Some feminist commentators argue that human rights are also too male. Human rights stress formal, legal demands against governments or other perpetrators, instead of informal means of dispute resolution, which women supposedly prefer. Moreover, these commentators argue that women are more interested in economic and social rights than civil and political rights. Their chief concern is taking care of their families, not speaking in public or participating in politics.

Two responses can be offered to the criticism that there is too much stress on civil and political rights. The first response argues that these rights have a strategic value. Without them, people cannot act in their own interests against the forces that oppress them. If speaking your mind about a government that steals your food gets you landed in jail and tortured, for example, then your right to food is meaningless. Women, like men, can be persecuted by governments for various reasons, such as their ethnicity or religion. They, therefore, need the right to speak out and take part in politics in order to defend their own interests, even if those interests are mainly to feed and educate their children.

The second response argues that civil and political rights have an intrinsic value. They cover many aspects of human existence that most people want, such as freedom of religion or the right to practice their own culture, a right covered by the ICCPR in Article 27. People also want the right to belong to a community or a nation. This is especially relevant for Stateless people, who officially belong nowhere, and live in a state of uncertainly with no rights and no one to protect them, even though the UDHR in Article 15 says everyone has the right to a nationality.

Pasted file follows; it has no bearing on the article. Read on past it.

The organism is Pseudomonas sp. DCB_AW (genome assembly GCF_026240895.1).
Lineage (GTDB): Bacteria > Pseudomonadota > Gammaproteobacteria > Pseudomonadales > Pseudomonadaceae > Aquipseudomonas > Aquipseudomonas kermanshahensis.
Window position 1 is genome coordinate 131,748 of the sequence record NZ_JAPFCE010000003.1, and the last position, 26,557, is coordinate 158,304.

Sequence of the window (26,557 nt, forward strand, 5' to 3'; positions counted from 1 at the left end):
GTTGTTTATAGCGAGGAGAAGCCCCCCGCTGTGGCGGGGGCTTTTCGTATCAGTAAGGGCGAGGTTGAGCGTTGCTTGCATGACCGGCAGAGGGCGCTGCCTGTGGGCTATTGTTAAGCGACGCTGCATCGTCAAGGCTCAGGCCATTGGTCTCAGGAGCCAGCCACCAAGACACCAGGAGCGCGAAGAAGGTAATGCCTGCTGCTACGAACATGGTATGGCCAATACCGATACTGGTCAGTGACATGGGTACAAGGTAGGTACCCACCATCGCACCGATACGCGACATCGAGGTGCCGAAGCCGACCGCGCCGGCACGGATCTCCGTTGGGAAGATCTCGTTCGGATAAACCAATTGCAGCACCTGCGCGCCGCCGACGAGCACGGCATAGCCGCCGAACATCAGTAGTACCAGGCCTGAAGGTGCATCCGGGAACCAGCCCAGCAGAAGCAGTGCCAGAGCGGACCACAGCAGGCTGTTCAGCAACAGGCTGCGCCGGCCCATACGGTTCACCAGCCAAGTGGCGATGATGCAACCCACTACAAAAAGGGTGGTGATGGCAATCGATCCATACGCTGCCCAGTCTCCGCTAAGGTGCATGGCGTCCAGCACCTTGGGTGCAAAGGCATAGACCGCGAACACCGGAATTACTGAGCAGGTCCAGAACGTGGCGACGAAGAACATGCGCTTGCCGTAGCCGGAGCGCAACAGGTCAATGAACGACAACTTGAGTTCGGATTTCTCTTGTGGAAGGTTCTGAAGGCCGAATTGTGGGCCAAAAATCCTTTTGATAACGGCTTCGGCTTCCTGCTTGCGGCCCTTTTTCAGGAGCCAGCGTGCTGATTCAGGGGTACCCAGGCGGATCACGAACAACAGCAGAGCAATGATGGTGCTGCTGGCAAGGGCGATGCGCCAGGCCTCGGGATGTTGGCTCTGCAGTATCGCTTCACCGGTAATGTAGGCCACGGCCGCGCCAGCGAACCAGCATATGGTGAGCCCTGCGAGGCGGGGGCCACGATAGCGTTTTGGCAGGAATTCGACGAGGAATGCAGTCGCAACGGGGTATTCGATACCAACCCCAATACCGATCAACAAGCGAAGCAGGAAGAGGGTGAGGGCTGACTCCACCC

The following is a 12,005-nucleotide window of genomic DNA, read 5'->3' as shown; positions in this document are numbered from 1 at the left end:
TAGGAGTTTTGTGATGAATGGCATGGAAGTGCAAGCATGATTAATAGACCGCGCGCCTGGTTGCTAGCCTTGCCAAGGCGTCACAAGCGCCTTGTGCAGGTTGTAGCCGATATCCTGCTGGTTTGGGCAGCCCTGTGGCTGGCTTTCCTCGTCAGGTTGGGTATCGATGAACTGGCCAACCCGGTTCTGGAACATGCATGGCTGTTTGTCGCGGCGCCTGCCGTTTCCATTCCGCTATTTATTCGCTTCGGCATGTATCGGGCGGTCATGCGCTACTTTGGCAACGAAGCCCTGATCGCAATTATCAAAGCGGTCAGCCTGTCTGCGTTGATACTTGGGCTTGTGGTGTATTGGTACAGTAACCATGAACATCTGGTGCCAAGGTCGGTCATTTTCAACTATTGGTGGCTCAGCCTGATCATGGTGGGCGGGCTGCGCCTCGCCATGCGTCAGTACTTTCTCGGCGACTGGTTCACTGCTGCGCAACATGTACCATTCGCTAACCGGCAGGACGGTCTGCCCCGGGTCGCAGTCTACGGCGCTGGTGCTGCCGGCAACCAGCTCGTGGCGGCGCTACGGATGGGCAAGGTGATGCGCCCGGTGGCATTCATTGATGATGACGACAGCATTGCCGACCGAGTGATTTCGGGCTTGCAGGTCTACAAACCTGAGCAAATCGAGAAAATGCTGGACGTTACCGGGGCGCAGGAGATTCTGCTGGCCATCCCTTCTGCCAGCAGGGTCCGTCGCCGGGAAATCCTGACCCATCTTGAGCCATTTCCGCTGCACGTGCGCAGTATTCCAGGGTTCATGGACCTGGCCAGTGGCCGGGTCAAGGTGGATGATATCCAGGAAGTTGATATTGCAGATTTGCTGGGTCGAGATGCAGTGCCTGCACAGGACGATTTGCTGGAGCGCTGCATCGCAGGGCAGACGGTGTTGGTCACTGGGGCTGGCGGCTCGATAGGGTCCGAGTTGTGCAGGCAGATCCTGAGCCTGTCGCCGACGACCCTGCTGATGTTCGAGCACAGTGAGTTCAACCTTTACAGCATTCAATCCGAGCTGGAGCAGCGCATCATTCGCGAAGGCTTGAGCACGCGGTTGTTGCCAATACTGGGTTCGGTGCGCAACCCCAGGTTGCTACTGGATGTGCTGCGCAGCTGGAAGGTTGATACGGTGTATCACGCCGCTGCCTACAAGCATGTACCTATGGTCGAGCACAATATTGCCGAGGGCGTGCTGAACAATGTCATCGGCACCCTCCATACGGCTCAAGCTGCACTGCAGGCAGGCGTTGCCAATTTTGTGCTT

Community vs. Individualism

Some critics worry that human rights undermine communities. This can happen if human rights contradict local customs, which often arises in cases involving women’s rights, children’s rights, and LGBTQ+ rights. This can also happen if human rights undermine local belief systems, as in the case of freedom of religion. Currently some African and other governments, including Russia, argue that LGBTQ+ rights violate their own traditional, religious and cultural norms